Filing 64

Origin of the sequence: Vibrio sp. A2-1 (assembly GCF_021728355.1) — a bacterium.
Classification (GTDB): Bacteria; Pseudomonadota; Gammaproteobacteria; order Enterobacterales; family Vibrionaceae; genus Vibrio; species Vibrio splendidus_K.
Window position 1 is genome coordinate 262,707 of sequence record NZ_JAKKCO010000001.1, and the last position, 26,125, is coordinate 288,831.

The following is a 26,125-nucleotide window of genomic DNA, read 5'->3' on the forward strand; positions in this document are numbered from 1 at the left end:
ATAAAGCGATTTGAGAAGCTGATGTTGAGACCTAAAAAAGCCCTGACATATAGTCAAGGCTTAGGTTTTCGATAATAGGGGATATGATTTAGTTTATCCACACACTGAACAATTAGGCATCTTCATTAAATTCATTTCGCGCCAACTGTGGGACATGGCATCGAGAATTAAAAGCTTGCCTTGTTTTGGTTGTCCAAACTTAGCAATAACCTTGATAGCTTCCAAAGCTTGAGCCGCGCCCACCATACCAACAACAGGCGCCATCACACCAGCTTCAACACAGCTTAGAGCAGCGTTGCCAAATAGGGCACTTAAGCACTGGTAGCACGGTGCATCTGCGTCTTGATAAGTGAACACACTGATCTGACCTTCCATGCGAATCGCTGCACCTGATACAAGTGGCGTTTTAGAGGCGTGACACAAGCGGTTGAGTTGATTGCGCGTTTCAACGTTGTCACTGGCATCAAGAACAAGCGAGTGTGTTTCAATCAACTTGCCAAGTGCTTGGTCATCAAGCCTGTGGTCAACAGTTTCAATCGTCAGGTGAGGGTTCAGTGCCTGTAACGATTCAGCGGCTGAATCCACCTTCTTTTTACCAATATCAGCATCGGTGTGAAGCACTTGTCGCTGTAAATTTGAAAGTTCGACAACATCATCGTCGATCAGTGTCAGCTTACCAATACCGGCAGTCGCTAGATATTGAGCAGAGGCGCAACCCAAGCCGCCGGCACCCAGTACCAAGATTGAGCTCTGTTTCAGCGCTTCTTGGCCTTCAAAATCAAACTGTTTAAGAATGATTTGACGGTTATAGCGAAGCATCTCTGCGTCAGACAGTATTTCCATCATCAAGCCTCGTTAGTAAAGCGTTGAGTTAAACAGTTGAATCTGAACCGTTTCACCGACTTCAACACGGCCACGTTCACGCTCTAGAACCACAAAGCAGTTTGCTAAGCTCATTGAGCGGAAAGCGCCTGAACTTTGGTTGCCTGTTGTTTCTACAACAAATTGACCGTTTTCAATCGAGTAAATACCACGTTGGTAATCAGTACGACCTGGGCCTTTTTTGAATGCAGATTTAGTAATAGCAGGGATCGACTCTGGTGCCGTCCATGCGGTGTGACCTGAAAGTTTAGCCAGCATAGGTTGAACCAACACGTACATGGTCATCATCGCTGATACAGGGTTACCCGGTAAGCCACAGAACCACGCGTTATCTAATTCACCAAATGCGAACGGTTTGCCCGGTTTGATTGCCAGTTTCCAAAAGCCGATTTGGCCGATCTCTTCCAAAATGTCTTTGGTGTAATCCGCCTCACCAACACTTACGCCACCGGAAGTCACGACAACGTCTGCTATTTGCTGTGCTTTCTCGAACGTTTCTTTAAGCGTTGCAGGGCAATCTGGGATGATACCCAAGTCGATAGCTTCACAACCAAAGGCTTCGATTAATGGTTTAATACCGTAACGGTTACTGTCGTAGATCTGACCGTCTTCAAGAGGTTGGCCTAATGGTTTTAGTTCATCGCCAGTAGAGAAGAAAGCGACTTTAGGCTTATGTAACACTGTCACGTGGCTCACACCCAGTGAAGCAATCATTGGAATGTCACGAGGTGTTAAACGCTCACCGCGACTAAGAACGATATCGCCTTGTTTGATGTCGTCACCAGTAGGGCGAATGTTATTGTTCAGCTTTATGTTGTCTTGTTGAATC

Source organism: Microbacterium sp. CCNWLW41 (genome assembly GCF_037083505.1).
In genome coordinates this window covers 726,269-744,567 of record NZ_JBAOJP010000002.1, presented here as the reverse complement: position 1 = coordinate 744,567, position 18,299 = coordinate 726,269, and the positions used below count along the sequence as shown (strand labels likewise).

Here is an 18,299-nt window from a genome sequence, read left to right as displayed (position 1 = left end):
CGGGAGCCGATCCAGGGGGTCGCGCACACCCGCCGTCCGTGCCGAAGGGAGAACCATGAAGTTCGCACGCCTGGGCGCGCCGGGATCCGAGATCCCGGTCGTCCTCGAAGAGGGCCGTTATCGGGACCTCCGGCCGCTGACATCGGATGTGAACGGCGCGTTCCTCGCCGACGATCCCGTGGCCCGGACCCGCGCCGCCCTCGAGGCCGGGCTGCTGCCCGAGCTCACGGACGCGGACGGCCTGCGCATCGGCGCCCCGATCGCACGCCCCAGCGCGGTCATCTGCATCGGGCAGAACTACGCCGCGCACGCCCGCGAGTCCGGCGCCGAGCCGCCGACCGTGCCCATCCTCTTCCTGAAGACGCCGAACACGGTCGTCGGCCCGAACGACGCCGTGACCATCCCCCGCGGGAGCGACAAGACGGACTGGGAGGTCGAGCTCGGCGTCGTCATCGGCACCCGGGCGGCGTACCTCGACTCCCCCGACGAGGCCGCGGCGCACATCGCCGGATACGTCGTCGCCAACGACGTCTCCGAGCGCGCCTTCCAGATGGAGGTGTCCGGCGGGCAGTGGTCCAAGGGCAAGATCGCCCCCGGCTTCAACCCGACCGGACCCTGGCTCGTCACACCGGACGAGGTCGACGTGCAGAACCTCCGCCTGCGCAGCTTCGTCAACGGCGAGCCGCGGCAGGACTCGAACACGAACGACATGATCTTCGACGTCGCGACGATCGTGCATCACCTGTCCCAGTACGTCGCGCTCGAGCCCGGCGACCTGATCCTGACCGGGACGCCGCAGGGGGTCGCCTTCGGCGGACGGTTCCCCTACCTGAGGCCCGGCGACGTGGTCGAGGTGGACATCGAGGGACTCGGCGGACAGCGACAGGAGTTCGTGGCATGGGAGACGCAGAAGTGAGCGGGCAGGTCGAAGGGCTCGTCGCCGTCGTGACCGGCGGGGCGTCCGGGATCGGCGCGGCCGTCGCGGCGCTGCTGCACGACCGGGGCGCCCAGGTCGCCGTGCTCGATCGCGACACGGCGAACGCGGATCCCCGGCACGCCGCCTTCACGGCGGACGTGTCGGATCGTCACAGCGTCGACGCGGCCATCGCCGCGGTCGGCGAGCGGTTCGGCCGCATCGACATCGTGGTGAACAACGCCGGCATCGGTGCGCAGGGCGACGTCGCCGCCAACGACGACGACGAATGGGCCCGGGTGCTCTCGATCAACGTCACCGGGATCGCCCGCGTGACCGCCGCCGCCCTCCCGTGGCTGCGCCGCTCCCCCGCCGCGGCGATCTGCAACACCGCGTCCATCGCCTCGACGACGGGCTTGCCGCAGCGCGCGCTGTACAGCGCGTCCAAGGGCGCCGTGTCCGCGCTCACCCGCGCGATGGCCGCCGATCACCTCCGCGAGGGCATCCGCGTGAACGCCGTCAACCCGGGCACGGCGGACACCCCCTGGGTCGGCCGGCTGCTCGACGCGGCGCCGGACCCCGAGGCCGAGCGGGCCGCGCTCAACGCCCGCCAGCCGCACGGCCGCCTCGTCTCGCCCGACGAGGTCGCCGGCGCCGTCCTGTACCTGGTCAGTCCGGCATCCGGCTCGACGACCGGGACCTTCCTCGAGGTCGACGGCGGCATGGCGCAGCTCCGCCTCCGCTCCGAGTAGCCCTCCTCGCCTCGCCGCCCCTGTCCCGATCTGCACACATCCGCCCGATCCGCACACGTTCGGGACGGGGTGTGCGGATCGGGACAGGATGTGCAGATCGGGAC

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IN THE UNITED STATES DISTRICT COURT FOR THE EASTERN DISTRICT OF PENNSYLVANIA LEON FRENKEL, Plaintiff, v. BRUCE K. KLEIN, et al., Defendants. : : : : : : : CIVIL ACTION No. 14-2275 MEMORANDUM Schiller, J. December 22, 2016 Leon Frenkel sued Defendants Bruce Klein and Victory Partners LLC (“VPLLC”) for breach of contract arising from two promissory notes, each secured by a pledge agreement. After a protracted procedural battle, Defendants filed a Motion for Partial Summary Judgment on Counts I and II, which allege breach of a May 2010 promissory note and its pledge agreement, respectively. Pursuant to Federal Rule of Civil Procedure 56(f), the Court notified the parties of its intent to grant summary judgment on Count I in favor of Frenkel. Because it is undisputed that VPLLC has failed to repay the money borrowed in the promissory note, the Court grants Frenkel summary judgment on Count I as against VPLLC. But because there remains a factual dispute about whether VPLLC is the alter ego of Klein, the Court denies summary judgment on Count I as against Klein. I. BACKGROUND A. Factual History The parties do not dispute the existence of the four contracts at the heart of this case: two promissory notes, each secured by a pledge agreement. On May 7, 2010, VPLLC executed a promissory note in favor of Frenkel for a principal amount of $153,000 (the “VPLLC Note”). (Def.’s Mot. Partial Summ. J. Ex. A, ECF No. 57.) Klein signed the note on behalf of VPLLC, identifying himself as “Manager.” (Id.) The promissory note was payable on demand and listed a fifteen percent annual interest rate in the event of default. (Id.) The note also provided that VPLLC would pay all costs of collection, including reasonable attorney’s fees. (Id.) That same day, as collateral security for the VPLLC Note, VPLLC pledged “400,000 shares of unrestricted and freely tradable common stock of New Media Plus, Inc.” (the “VPLLC Pledge Agreement”). (Id. Ex. B.) Klein signed the pledge agreement twice, once on behalf of VPLLC as the pledgor, again identifying himself as “Manager,” and once on behalf of himself as guarantor. (Id.) The VPLLC Note and the VPLLC Pledge Agreement each contained an integration clause, which stated that the contract formed the entire agreement between the parties. (Id.; id. Ex. A.) One month later, New Media issued Frenkel 450,000 shares of its common stock. (Id. Exs. E–G.) A year later, Klein executed a promissory note in favor of Frenkel for a principal amount of $25,000, due on October 17, 2011 (the “Klein Note”). (Compl. Ex. D, ECF No. 1.) Klein pledged an additional “100,000 shares of common stock of New Media Plus, Inc.” as collateral security for the second note (the “Klein Pledge Agreement”). (Id. Ex. E.) Each contract also contained an integration clause. (Id.; id. Ex. D.) Frenkel’s attorney, JBF,1 first followed up with Klein by email about repayment of the VPLLC Note on August 30, 2011. (Pl.’s Resp. Opp’n Ex. E [“Frankel Aff.”] at Ex. 1, ECF No. 58.) JBF followed up with Klein repeatedly over the next two years about both notes, but Frenkel never received repayment on either. (Id.; Answer ¶¶ 10, 27, ECF No. 52; Def.’s Mot. Partial 1 Frenkel’s attorney is Jerrold B. Frankel. Because his name is so similar to Plaintiff’s, the Court will refer to Mr. Frankel by his initials. 2 Summ. J. Ex. I ¶¶ 23–24; Pl.’s Resp. Opp’n 2.) Frenkel also claimed that he never received the pledged collateral for either promissory note. (Pl.’s Resp. Opp’n 9; Compl. ¶¶ 34–35.) B. Procedural History In April 2014, Frenkel filed a complaint alleging four counts of breach of contract: Counts I and II for the VPLLC Note and Pledge Agreement, and Counts III and IV for the Klein Note and Pledge Agreement, respectively. Four months later, the Court entered default judgment against Klein and VPLLC under Rule 55(b)(2). A year passed before Defendants entered an appearance and moved to set aside the default. (Def.’s Mot. Set Aside Default, ECF No. 28.) After thorough briefing and an evidentiary hearing, the Court set aside the default judgment in March 2016. In its motion for partial summary judgment on Counts I and II, Defendants argued that Frenkel had received the 450,000 shares of New Media stock in satisfaction of the VPLLC Pledge Agreement, and ultimately in satisfaction of the VPLLC Note. (Def.’s Mot. Partial Summ. J. 1–2, 4.) Frenkel countered that the 450,000 shares were not “unrestricted and freely tradable,” as required by the VPLLC Pledge Agreement. (Pl.’s Resp. Opp’n 13.) Neither party alleged that VPLLC had in any other way repaid the $153,000 required by the VPLLC Note. The Court denied summary judgment on Count II. The Court clarified that “unrestricted and freely tradable” means shares that “can be sold freely in public or private sale under registration with the Securities Act or pursuant to an exemption in the Securities Act, and [that] are not subject to any external condition.” The Court decided that a genuine issue of material fact remains as to whether the 450,000 shares of New Media stock are “unrestricted and freely 3 tradable.” The Court also notified the parties, pursuant to Rule 56(f), of its intention to grant partial summary judgment on Count I to Frenkel.2 II. STANDARD OF REVIEW Summary judgment is appropriate when the admissible evidence fails to demonstrate a genuine dispute of material fact and the moving party is entitled to judgment as a matter of law. Fed. R. Civ. P. 56(a); Anderson v. Liberty Lobby, Inc., 477 U.S. 242, 247-48 (1986). In reviewing the record, a court “must view the facts in the light most favorable to the nonmoving party and draw all inferences in that party’s favor.” Prowel v. Wise Bus. Forms, Inc., 579 F.3d 285, 286 (3d Cir. 2009). The court may not, however, make credibility determinations or weigh the evidence in considering motions for summary judgment. See Reeves v. Sanderson Plumbing Prods., 530 U.S. 133, 150 (2000); see also Goodman v. Pa. Tpk. Comm’n, 293 F.3d 655, 665 (3d Cir. 2002). III. DISCUSSION Count I presents the Court with two questions: (1) has VPLLC breached its obligations under the VPLLC Note, and (2) can Klein be held liable for VPLLC’s breach as its alter ego? The Court will address each question in turn. A. VPLLC Breached the VPLLC Note Under the plain terms of the VPLLC Note, Pennsylvania law governs the Court’s analysis. (Def.’s Mot. Partial Summ. J. Ex. A.) In Pennsylvania, a plaintiff asserting a breach of 2 In its response to the Court’s Rule 56(f) notice, Frenkel also requested summary judgment on Count III. (Pl.’s Resp. Rule 56(f) Order 1–2, ECF No. 63.) The Court declines to consider this eleventh hour attempt to circumvent Federal Rule of Civil Procedure 56(b) and the Court’s July 7, 2016 Scheduling Order. 4 contract claim must allege: “(1) the existence of a contract, including its essential terms, (2) a breach of a duty imposed by the contract, and (3) resultant damages.” McShea v. City of Phila., 995 A.2d 334, 340 (Pa. 2010) (internal citation omitted); accord Tuno v. NWC Warranty Corp., 552 F. App’x 140, 145 (3d Cir. 2014) (relying on McShea). When a contract’s language is clear and unambiguous, “‘the focus of interpretation is upon the terms of the agreement as manifestly expressed, rather than as, perhaps, silently intended.’” Bohler-Uddeholm Am., Inc. v. Ellwood Grp., Inc., 247 F.3d 79, 93 (3d Cir. 2001) (quoting Steuart v. McChesney, 444 A.2d 659, 661 (Pa. 1982)). “Clear contractual terms that are capable of one reasonable interpretation must be given effect without reference to matters outside the contract.” Id. (internal quotation marks omitted). It is undisputed that Frenkel and VPLLC entered into a contract in which VPLLC promised to repay Frenkel $153,000 upon demand, plus interest and costs. It is also undisputed that despite repeated demands, VPLLC has not paid Frenkel. Under the terms of the Note, VPLLC has defaulted on its obligation. (Def.’s Mot. Partial Summ. J. Ex. A (stating that default includes “failure by the Borrower to make any payments due hereunder in full on or before the Maturity Date,” which was upon demand).) Therefore, VPLLC has breached the Note, and owes Frenkel damages of $153,000, plus fifteen percent interest per annum (calculated from May 7, 2010), plus all costs of collection, including reasonable attorney’s fees. Defendants argue that the 450,000 shares of New Media stock satisfied the VPLLC Note. They claim that Frenkel executed the VPLLC Note and Pledge Agreement in order to invest in New Media Plus, Inc., and that Defendants merely served as the middleman. (Def.’s Mot. Partial Summ. J. 2, 4-6; Def.’s Resp. Rule 56(f) Notice, 2–5, ECF No. 62.) But Defendants’ theory contravenes the clear language of the two contracts. The VPLLC Note is plainly a promissory 5 note, requiring payment of the borrowed sum on demand. The VPLLC Pledge Agreement plainly secures the VPLLC Note by requiring VPLLC to turn over certain stocks as collateral. Whether the 450,000 shares of New Media stock are good collateral under the VPLLC Pledge Agreement is a question of fact for the fact-finder. But even if these shares are good collateral, they will remain just that—collateral. VPLLC’s breach of the VPLLC Note may entitle Frenkel to keep the 450,000 shares, but the shares do not necessarily cover the full amount of damages owed by VPLLC. See Lyon Fin. Servs., Inc. v. TIDC-Irving, Inc., 392 F. Supp. 2d 698, 703 (E.D. Pa. 2005) (holding that any problem with the collateral “has no bearing on whether a contract existed between the parties and whether Defendants breached the contract by failing to make due payments”). B. Piercing the Corporate Veil Frenkel asserts Count I against both VPLLC and Klein, even though only VPLLC is a party to the VPLLC Note. (Compl. ¶ 40–41.) Frenkel seeks to pierce VPLLC’s corporate veil and hold Klein liable for VPLLC’s breach as its alter ego.3 (Id.) Pennsylvania has a strong presumption against piercing the corporate veil. Lumax Indus., Inc. v. Aultman, 669 A.2d 893, 895 (Pa. 1995). But “the corporate veil is properly pierced whenever one in control of a corporation uses that control or corporate assets to further one’s own personal interests.” Coll. Watercolor Grp., Inc. v. William H. Newbauer, Inc., 360 A.2d 200, 207 (Pa. 1976). Pennsylvania courts apply a totality of the circumstances test to decide whether 3 Frenkel proposes that the Court consider Klein as the guarantor of the VPLLC Note because both the VPLLC Note and the VPLLC Pledge Agreement are part of one transaction. (Pl.’s Resp. Rule 56(f) Order 1 & n.1.) The Court does consider both the VPLLC Note and the VPLLC Pledge Agreement as part of one transaction for purposes of contract interpretation. Restatement (Second) of Contracts § 202(2) (Am. Law Inst. 1981). But this does not allow the Court to write Klein’s name onto the Note. The contracts clearly state that Klein is guarantor of the collateral security, not guarantor of the $153,000 loan. See Bohler-Uddeholm Am., Inc., Inc., 247 F.3d at 93. 6 to pierce the corporate veil, which may be done “‘whenever [it is] necessary to avoid injustice.’” Plastipak Packaging, Inc. v. DePasquale, 75 F. App’x 86, 88 (3d Cir. 2003) (quoting Rinck v. Rinck, 526 A.2d 1221, 1223 (Pa. Super. Ct. 1987)). To determine whether to pierce the veil, Pennsylvania courts consider factors that include “[t]he failure to observe corporate formalities; non-payment of dividends; insolvency of debtor corporation; siphoning the funds from corporation by dominant shareholders; non-functioning of other officers and directors; absence of corporate records; whether the corporation is a mere façade for the operations of a common shareholder or shareholders; and gross undercapitalization.’” E. Minerals & Chems. Co. v. Mahan, 225 F.3d 330, 333 n.7 (3d Cir. 2000) (internal quotation marks omitted); see Lumax Indus., Inc., 669 A.2d 893 at 895. These factors are not exhaustive, and the party seeking to pierce the corporate veil need not show every factor. Siematic Mobelwerke GmbH & Co. KG v. Siematic Corp., 643 F. Supp. 2d 675, 695 (E.D. Pa. 2009). Defendants concede that Klein is the sole member of VPLLC. (Answer ¶ 3.) But this is insufficient, without more, to pierce the corporate veil. See Commonwealth Dep’t of Envtl. Prot. v. Trainer Custom Chem. LLC, Civ. A. No. 15-1232, 2016 WL 4525451, at *11 (E.D. Pa. Aug. 30, 2016) (declining to pierce the corporate veil at the summary judgment stage despite the plaintiff presenting significantly more evidence than sole membership). Besides an allegation that VPLLC and Klein share the same address—which Defendants dispute—Frenkel has provided no other evidence that VPLLC is the alter ego of Klein. Therefore, whether VPLLC is the alter ego of Klein must be decided by the fact-finder at trial. Because piercing the corporate veil sounds in equity and does not carry a right to trial by jury, the Court will determine whether VPLLC is Klein’s alter ego. See Golden Acres, Inc. v. Sutton Place Corp., 879 F.2d 857 (3d Cir. 7 1989) (summarily affirming decision to pierce the corporate veil at a bench trial, after the district court had previously held in United States v. Golden Acres, Inc., 684 F. Supp. 96, 103 (D. Del. 1988), that there was no right to a jury trial on whether to pierce the corporate veil); Clientron Corp. v. Devon IT, Inc., 154 F. Supp. 3d 132, 141 (E.D. Pa. 2015). IV. CONCLUSION For the foregoing reasons, the Court grants partial summary judgment to Frenkel on Count I of his complaint, as against VPLLC only. Count I will proceed to trial solely on whether Frenkel can pierce the corporate veil and hold Klein liable for VPLLC’s breach, with a decision to be made by the Court. Count II will proceed to trial on whether the 450,000 shares of New Media stock are “unrestricted and freely tradable” under the VPLLC Pledge Agreement, with a decision to be made by the jury. An Order consistent with this Memorandum will be docketed separately. 8